has undertaken tracking down
former detainees from Guantanamo to determine what happened to them after their releases to foreign countries:
The Pentagon called them "among the most dangerous, best-trained, vicious killers on the face of the Earth," sweeping them up after Sept. 11 and hauling them in chains to a U.S. military prison in southeastern Cuba.
Since then, hundreds of the men have been transferred from Guantanamo Bay to other countries, many of them for "continued detention."
And then set free.
Decisions by more than a dozen countries in the Middle East, Europe and South Asia to release the former detainees raise questions about whether they were really as dangerous as the United States claimed, or whether some of America's staunchest allies have set terrorists and militants free.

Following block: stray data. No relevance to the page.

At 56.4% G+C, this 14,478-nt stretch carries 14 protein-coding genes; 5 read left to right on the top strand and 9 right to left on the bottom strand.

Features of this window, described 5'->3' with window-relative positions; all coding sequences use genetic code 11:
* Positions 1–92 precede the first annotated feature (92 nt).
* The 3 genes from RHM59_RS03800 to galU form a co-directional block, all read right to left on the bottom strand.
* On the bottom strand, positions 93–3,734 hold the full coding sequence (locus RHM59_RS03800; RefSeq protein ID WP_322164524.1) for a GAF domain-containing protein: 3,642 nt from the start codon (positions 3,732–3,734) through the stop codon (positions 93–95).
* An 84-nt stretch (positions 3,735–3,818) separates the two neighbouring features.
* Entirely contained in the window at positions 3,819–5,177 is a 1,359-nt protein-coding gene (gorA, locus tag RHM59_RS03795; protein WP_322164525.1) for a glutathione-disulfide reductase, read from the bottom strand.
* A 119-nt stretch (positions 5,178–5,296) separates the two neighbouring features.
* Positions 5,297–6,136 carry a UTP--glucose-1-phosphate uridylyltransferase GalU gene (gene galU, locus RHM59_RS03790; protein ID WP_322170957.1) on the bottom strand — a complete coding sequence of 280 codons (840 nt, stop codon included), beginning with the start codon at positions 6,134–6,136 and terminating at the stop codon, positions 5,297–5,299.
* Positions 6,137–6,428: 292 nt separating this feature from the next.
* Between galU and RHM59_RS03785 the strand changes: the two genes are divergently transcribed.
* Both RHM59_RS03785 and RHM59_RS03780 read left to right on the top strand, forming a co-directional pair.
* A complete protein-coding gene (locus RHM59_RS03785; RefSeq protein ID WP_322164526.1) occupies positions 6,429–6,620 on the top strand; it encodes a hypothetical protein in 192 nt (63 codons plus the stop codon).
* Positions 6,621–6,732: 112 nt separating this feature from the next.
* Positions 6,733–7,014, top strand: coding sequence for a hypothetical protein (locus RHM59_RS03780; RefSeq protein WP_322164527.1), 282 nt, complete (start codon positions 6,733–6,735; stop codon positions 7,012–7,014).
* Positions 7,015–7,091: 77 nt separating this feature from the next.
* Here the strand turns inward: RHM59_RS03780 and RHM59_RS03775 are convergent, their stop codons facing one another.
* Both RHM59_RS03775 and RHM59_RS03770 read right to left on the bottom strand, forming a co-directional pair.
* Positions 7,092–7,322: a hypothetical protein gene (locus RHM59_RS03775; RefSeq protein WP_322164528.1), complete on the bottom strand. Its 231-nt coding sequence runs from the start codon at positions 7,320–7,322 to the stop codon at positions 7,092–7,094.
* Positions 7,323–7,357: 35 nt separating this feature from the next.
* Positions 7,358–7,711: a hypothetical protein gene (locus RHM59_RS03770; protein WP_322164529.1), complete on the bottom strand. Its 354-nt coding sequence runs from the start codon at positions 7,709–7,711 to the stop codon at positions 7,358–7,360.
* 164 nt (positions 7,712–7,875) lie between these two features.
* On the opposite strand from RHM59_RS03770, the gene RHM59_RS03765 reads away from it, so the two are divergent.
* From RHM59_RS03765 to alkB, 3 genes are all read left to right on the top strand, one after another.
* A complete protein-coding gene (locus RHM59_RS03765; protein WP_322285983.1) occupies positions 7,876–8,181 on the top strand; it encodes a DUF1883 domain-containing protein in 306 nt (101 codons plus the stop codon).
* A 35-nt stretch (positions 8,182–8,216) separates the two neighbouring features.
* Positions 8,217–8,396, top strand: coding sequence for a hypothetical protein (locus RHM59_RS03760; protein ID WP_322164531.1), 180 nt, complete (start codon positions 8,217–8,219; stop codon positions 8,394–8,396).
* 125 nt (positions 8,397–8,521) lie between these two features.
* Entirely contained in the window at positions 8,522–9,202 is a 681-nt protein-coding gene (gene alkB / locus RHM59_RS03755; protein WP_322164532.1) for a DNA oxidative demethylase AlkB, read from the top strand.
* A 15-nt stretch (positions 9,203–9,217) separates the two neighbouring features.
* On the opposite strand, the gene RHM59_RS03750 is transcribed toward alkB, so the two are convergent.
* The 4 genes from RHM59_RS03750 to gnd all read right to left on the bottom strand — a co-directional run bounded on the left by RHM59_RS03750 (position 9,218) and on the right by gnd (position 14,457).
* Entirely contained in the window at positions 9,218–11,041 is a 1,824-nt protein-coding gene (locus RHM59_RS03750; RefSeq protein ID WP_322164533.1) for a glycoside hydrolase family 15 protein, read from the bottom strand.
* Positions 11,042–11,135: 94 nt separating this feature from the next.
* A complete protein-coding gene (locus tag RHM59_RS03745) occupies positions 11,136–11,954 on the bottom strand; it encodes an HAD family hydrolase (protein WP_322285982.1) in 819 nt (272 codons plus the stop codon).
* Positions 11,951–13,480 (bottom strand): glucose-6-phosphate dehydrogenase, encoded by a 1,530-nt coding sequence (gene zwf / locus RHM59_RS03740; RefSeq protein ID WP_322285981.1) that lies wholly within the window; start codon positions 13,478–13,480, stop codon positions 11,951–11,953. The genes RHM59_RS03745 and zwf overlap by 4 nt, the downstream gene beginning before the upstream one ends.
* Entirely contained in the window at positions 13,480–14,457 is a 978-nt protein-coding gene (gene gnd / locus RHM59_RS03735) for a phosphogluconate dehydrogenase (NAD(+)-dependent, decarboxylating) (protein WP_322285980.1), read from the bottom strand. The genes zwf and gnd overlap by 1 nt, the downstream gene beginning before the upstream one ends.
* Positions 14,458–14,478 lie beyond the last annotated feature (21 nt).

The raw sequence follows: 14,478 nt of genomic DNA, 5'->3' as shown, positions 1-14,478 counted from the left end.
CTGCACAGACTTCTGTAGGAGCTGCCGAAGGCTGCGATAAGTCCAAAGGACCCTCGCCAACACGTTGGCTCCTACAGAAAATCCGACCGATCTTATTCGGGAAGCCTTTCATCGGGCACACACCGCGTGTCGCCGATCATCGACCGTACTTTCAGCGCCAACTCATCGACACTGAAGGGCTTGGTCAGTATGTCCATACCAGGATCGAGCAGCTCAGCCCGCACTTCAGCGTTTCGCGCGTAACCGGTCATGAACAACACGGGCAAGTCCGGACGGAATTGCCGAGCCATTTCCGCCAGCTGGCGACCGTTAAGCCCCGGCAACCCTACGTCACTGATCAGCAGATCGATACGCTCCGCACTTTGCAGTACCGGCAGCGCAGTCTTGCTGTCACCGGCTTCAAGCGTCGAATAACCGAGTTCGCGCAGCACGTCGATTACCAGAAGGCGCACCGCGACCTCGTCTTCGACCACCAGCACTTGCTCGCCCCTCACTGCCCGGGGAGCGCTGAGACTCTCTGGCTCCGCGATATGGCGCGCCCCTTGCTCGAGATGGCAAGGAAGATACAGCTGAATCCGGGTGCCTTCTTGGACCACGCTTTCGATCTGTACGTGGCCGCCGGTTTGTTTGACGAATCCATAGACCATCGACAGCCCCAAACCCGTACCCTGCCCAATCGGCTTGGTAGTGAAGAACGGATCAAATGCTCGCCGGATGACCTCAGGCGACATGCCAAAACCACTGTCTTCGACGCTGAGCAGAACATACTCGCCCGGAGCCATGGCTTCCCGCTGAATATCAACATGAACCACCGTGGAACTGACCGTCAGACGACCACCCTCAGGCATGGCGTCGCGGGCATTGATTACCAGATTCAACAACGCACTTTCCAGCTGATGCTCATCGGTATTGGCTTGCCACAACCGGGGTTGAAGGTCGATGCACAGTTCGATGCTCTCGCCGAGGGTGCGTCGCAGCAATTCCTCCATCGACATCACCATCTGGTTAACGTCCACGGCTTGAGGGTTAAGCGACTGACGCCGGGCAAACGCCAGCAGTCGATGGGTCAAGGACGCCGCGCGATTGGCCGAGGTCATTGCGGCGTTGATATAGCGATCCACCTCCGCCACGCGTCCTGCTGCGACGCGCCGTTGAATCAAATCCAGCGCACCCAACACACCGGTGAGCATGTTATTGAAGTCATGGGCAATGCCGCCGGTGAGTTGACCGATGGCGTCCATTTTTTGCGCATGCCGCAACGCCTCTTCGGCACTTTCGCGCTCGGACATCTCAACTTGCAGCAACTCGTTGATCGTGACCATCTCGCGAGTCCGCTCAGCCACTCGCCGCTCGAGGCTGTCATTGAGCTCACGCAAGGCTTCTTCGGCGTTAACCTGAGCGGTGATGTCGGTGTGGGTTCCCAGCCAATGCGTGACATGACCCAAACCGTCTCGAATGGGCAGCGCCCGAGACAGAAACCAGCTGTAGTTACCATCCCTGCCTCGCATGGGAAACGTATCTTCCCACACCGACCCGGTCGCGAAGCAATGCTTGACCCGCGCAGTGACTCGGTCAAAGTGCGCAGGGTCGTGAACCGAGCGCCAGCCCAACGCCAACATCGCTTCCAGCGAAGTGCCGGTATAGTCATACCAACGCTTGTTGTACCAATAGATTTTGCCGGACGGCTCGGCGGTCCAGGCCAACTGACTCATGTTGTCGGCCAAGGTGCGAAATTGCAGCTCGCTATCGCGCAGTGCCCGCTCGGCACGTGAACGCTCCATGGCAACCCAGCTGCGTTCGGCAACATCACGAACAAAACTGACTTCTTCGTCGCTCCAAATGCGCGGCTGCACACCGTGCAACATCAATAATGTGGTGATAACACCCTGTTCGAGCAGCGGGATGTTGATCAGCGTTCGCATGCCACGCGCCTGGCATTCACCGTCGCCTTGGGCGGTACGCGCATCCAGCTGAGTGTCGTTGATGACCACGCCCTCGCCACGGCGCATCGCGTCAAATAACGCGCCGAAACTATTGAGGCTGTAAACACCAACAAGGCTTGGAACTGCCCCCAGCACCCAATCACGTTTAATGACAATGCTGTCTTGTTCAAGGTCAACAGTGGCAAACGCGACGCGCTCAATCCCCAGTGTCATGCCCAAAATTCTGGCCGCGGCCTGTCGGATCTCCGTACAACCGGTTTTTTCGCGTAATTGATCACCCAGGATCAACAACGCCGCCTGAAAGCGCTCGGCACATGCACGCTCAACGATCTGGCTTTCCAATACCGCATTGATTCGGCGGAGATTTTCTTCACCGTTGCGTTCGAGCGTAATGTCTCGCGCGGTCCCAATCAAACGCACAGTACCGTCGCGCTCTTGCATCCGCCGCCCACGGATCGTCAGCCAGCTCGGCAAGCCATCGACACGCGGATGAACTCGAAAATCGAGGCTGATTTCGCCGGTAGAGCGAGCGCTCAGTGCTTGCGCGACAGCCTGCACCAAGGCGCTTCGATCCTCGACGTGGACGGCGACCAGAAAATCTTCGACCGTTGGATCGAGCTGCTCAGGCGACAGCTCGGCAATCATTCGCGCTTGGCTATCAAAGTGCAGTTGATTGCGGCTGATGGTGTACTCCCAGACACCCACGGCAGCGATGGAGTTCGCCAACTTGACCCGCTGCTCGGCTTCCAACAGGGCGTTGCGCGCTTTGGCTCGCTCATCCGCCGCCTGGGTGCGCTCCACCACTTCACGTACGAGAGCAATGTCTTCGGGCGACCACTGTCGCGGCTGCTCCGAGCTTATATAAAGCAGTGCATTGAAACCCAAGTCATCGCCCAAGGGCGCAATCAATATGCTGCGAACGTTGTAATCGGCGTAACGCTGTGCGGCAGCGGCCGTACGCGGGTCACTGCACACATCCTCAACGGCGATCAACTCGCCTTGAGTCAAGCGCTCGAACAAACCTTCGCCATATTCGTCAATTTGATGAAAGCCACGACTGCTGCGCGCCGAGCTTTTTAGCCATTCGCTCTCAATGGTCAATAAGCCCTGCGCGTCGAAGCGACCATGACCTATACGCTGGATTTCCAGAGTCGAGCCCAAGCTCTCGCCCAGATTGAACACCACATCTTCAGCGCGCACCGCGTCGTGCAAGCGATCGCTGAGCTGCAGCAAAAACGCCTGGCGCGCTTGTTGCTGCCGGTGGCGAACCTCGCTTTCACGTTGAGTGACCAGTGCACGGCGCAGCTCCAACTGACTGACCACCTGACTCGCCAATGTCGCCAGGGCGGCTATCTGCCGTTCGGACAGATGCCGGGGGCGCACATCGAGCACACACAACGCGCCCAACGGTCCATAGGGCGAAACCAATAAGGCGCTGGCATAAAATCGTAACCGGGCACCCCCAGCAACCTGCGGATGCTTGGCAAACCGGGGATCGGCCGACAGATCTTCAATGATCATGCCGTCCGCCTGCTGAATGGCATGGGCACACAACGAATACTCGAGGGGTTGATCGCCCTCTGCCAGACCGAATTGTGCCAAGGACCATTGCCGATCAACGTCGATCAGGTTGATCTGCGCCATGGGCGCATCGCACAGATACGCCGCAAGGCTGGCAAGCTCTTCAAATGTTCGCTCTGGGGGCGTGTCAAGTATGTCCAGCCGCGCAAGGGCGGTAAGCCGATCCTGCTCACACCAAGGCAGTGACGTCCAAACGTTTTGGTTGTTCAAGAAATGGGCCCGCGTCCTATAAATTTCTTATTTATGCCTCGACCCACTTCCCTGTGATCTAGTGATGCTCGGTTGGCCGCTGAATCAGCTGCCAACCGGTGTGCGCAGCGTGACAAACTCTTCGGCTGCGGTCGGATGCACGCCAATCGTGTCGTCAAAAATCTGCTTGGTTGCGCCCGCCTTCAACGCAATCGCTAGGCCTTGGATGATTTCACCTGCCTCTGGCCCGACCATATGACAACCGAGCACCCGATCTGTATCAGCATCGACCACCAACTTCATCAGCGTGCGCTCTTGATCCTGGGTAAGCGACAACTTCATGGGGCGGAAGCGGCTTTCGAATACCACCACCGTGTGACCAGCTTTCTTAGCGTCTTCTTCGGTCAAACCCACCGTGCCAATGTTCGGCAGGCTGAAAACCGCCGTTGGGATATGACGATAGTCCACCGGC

Of the 245 former detainees the AP
was able to locate, 205 were either freed without being charged or were cleared of charges related to their detention at Guantanamo.
Of those who were never charged with a crime or were acquitted, how many were subjected to the President's "aggressive interrogation techniques"? That is, how many innocent detainees were tortured? (Not that torture would be justified for "guilty" detainees, but the psychological scarring of being tortured must be worse for those who are innocent in the first place.)Late Update
: This news comes as the military tightens the restrictions on those still detained at Guantanamo, according to the New York Times